Coalition airpower successfully stymied that attack with airstrikes that killed, according to CIA director Mike Pompeo, “a couple of hundred” Russian mercenaries working with other pro-Syrian forces. It is not hard to imagine, however, that following that defeat of his conventional forces, Assad and his cronies might seize upon unconventional weapons of mass destruction as a way of counterbalancing the coalition’s military power. In fact, experience shows that Assad has used chemical weapons with much impunity to successfully intimidate opponents.

The idea of overrunning a SDF headquarters along with its American advisers could be extraordinarily tempting, as it could quickly create a fait accompli that could operate to collapse not just the SDF’s position in Syria, but America’s as well. Perhaps Assad would think he could replicate a “Black Hawk Down” effect where the deaths of Americans caused a withdrawal of U.S. forces, much as the recent deaths of American soldiers in Niger is causing a rethinking of that mission.

Obviously, a self-defense rationale resonates in both international and domestic law. Article 51 of the U.N. Charter is widely-interpreted to permit anticipatory self-defense, and I agree with the Obama administration’s conclusions that today the “imminence” requirement must be more broadly construed, especially where weapons of mass destruction are involved. And I think that the president’s domestic authority to act to defend troops in the field is not much questioned.

But ironically, much of the substantive—rather than legal—criticism of the strikes seems to be that they were not forceful enough. Johns Hopkins professor Eliot Cohen argues that the strikes were not “proportionate.” In his view “[p]roportionality, in this case, would require asphyxiating Bashar al-Assad’s children slowly with chlorine gas, and making sure that the world knows about it.” Others complain that the strikes won’t change the course of the Syrian civil war.

Among other things, Cohen and others misapprehend the limits of the law of self-defense—aside from the hybrid norm I suggest is emerging. Legally speaking, the strikes should not be about regime change, or anything more than an effort to halt the violation of a jus cogens norm that was in fact threatening civilians, as well as U.S. and allied military personnel. In this instance, the military response is necessarily narrow and focused—factors which, in my view, enabled the operation to be a coalition effort, and one that has garnered meaningful global support. It is extremely unlikely that the United Kingdom or France would be involved in military action that was not demonstrably confined to countering chemical weapons, as their leaders focused on this threat in their public statements.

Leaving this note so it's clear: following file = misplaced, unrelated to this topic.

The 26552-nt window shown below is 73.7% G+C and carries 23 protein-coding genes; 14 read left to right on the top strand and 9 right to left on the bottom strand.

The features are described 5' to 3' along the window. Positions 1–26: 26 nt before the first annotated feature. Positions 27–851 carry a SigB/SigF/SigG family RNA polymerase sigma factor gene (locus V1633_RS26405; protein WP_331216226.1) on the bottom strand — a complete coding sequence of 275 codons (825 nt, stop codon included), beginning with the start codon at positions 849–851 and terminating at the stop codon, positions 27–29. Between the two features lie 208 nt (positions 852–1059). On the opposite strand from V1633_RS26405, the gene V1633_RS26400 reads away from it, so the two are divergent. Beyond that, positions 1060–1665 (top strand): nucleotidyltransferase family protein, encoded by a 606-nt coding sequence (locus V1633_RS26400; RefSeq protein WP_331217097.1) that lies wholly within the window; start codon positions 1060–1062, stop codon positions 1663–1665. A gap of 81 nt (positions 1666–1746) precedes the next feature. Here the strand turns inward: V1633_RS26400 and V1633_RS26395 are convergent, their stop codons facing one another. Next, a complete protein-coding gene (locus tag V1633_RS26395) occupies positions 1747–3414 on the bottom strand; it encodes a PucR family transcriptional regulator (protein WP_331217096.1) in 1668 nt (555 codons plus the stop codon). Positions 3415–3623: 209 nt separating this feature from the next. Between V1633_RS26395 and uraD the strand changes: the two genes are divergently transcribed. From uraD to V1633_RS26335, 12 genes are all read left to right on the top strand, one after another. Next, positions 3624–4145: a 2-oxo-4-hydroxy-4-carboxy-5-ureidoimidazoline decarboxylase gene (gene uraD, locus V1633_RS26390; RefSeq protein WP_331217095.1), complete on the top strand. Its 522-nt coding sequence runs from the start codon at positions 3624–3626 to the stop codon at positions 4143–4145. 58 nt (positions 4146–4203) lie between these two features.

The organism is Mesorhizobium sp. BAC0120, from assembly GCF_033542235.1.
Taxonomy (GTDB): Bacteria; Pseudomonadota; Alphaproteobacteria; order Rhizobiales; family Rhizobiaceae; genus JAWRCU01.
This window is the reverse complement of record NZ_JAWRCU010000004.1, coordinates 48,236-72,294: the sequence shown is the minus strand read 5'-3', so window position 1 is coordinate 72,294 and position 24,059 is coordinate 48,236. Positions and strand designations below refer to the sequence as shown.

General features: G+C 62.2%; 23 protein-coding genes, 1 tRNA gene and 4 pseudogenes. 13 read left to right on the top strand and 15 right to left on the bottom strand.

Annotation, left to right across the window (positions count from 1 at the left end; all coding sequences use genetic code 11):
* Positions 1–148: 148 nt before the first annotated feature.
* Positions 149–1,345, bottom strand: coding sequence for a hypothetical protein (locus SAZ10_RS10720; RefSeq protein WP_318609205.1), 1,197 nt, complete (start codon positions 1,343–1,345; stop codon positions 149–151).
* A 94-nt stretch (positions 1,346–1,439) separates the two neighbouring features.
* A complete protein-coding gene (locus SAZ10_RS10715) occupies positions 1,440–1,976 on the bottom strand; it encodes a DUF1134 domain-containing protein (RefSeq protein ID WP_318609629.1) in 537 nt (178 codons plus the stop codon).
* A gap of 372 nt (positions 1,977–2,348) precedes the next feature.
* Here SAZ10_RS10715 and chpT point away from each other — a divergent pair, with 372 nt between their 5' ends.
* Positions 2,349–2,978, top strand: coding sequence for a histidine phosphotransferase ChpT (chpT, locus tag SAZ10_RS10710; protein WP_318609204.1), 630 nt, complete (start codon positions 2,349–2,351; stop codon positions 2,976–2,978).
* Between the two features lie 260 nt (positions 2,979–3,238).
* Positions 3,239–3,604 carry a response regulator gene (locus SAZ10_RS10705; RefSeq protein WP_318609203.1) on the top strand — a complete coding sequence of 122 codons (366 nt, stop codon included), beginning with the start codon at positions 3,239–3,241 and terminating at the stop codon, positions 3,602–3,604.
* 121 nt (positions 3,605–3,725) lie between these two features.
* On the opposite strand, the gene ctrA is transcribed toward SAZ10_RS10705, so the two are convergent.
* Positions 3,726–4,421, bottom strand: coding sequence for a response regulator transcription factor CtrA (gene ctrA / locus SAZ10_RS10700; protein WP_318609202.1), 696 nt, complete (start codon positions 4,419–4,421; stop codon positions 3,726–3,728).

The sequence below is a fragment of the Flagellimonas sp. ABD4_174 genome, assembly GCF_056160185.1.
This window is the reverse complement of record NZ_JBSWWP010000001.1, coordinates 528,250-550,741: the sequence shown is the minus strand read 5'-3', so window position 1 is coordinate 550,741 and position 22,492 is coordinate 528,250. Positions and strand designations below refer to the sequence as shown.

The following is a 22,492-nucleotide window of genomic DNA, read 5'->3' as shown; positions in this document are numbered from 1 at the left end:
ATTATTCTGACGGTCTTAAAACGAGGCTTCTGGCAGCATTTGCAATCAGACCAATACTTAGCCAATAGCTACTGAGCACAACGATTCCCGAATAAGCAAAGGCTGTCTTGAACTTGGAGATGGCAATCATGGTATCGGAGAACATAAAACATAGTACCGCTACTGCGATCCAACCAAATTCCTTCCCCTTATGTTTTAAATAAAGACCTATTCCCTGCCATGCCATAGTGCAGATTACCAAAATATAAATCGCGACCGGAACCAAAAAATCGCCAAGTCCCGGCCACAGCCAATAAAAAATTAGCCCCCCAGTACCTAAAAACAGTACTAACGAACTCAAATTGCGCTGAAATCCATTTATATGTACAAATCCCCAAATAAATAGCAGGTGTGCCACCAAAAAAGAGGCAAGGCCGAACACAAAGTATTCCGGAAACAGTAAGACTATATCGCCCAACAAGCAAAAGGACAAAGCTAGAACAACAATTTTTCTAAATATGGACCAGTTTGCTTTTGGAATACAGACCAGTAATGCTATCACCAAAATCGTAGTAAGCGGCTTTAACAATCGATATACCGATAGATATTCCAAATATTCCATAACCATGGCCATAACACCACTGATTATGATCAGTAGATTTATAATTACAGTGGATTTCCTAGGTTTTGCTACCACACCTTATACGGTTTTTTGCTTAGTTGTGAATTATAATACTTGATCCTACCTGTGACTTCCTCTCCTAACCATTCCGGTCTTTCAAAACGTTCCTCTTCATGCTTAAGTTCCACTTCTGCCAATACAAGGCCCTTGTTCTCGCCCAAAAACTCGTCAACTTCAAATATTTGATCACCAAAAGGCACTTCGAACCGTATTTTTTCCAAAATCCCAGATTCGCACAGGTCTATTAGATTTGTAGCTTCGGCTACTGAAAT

That’s not to suggest that the broader issues aren’t vital ones. I completely agree with Sen. John McCain when he says that “[a]irstrikes disconnected from a broader strategy may be necessary, but they alone will not achieve U.S. objectives in the Middle East.” He also says:

To succeed in the long run, we need a comprehensive strategy for Syria and the entire region. The President needs to lay out our goals, not just with regard to ISIS, but also the ongoing conflict in Syria and malign Russian and Iranian influence in the region.

He could not be more right. That said, we shouldn’t underestimate the advancement of norm development that the military operation accomplished by the use of force. Kori Schake observed that the U.S. strategy:

[P]roduced an outcome of working in conjunction with allies—both militarily and at the UN—to enforce the international norm prohibiting the use of chemical weapons. This was something Obama, the advocate of international norms and institutions and great advocate of non-proliferation, only pretended to do.

Nevertheless, it is vitally important that understand that the facts matter, and whatever norm may be developing as to weapons of mass destruction is a narrow one and would not apply to any other situation. No one should construe this case to be precedent for any President or other world leader to use force “basically whenever he [or she] sees fit.”

Charles J. Dunlap is a retired Air Force major general who is currently a Professor of the Practice of Law, and Executive Director of the Center on Law, Ethics and National Security at Duke Law School.